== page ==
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Honoring a true friend to the motorcycle community
A few years ago I was fortunate enough to get connected with a mobile mechanic who was one of the most talented and experienced wrenchers I've met in my entire life. His name was Jose Velasco but he was known by the riding community as "Pops". He was on the shorter side and had a top row of various metals making up his teeth that were visible when he smiled. They were visible a lot. I found out yesterday that he sadly passed away last week.
He had worked as the main (senior) mechanic at various Los Angeles motorcycle shops in his decades of wrenching and even owned his own shop on the east side for a few years. As the east side became more hip, rent climbed until Pops opted to close his shop and started working as a mobile mechanic.
Pops was the definition of an old school mechanic. When working on any of the bikes I've owned he would always insist on being paid when the job was complete, rather than after the end of each day before he left. I paid Pops in cash and there was never anything more than a handshake involved in our agreements and on our long term projects when I accumulated an outstanding balance overtime before the job's completion, he operated the same way.
He always recommended ordering parts online for cheaper rather than going to the local shop, even though that meant an extra trip for him back to my house upon the part's arrival. Only OEM parts however, which I eventually noticed went hand-in-hand with his mentality as a mechanic.
He worked hard. He was a "measure-twice-cut-once" kinda guy who did jobs right the first time round and he stood by his work. More importantly maybe, he cared about doing good work that would last. His word and reputation meant a lot to him.
He was always nice, and patient enough to explain to me exactly what he was doing a lot of the time so I could learn. This obviously slowed him down, having to move his hands at times so I could see and other stuff like that but he genuinely never seemed annoyed or I'd have long ago stopped asking. He really was happy to pass his knowledge down to me so I could, in his words "Do this yourself next time." I think he saw motorcycles as these things that bring people joy and he wanted to share that with the world.
I now realize how much time I collectively spent with the guy, and though there was admittedly a bit of a language barrier at times, it never stopped him from talking the entire time he worked. When he wasn't teaching me something, he was talking about bikes or telling stories, and more often a combination of the two.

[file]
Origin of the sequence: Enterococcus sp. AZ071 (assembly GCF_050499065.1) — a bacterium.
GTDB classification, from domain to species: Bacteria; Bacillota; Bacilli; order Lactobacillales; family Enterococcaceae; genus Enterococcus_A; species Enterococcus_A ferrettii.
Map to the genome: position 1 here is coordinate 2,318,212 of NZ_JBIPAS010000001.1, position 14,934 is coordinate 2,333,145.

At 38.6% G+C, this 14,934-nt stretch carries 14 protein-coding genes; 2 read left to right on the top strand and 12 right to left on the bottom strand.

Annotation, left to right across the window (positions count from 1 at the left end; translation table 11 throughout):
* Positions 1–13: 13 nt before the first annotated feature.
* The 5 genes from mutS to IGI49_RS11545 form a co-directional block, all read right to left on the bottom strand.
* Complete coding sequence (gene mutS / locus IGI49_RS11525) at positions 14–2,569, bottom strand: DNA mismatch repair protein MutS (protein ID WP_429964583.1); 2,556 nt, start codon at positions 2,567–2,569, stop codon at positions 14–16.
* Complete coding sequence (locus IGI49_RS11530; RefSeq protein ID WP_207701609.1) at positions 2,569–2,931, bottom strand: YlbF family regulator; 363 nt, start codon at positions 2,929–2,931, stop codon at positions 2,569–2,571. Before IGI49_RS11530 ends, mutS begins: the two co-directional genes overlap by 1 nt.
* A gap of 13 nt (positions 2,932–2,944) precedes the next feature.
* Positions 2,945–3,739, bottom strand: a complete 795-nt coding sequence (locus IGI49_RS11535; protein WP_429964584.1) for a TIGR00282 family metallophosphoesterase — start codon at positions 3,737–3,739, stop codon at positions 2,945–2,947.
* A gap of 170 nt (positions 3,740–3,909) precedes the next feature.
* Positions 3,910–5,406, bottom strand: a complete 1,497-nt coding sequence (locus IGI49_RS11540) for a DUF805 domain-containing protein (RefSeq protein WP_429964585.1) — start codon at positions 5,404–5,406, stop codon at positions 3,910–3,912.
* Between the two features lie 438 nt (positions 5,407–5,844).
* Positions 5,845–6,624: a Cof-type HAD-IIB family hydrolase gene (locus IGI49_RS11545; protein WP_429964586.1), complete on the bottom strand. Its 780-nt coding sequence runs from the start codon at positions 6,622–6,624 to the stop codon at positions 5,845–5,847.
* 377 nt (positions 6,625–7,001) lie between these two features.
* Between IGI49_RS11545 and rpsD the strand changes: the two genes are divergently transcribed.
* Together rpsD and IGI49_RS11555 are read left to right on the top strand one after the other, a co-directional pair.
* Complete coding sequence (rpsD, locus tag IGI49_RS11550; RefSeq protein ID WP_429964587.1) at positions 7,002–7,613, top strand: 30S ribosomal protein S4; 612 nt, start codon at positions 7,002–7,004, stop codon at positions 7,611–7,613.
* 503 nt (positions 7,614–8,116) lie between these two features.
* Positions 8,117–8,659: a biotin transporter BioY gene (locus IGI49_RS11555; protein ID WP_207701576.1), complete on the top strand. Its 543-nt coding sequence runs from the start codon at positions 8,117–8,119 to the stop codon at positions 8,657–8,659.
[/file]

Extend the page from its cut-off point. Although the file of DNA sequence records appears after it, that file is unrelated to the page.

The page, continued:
Pops was from Mexico and grew up working on bikes and riding. By the time we met he had been wrenching for around forty years. His wealth of knowledge was legendary along with his memory and attention to detail. He was beyond mechanically inclined and he would do things that would blow me away.
Once he showed me how to set at which point in my K7 GSXR's rev-range the shift-light will come on at. This was accomplished by pressing the two buttons on the dash in a specific sequence. It's more than just a few presses of said buttons too. Pops didn't own a modern GSXR then and never had at any point but as he said, "The bike's been out for a decade." As if that wasn't remarkable that he somehow permanently stored that in his head. He worked on all kinds of bikes too, everything from cruisers to scooters and dirt bikes to track machines, he did it all.
The guy didn't just wrench on bikes though. The guy could ride. His bike's tires were worn down in places seldom seen on road-going rubber. I always thought it was funny to imagine this older guy still dragging his knees around on public roads, completely throwing caution to the wind but seemingly, that was Pops.
He liked to tell stories of his frequent trips from Los Angeles to Mexico where he said there were areas where he could go as fast as he wanted to go without worrying about police or speed limits. And he did. He would push bikes to their limits on a regular basis and he had the scars you'd expect from doing this on public Mexican roads with 1970's gear and machinery.
I was born in 89' so I am too young to be aware of the top speed moto-armsrace of the late 90's that gave us the Blackbird and Hayabusa and the like. Granted I have the benefit of hindsight and this is just my opinion but it seems a little silly to build roadbikes with the top selling point being ridiculous (and license jeopardizing) ever-growing top speeds. I used to wonder who their market was and who exactly was buying and riding these bikes. It turns out it was Pops.
Pops was a man who dedicated his life to motorcycles and must be responsible for tens of thousands of repairs. That's not to say he didn't love his family. He was truly a friend to the motorcycle community and made more of a contribution to it than most ever will, making a lot of people happy along the way.
Fixing someone's bike is almost like getting someone's sick child well again and that's what he did. He leaves behind a wife, several now adult children and countless friends and customers. While his death is sad, Pops lived a relatively long but decidedly full life and he will be deeply missed by many.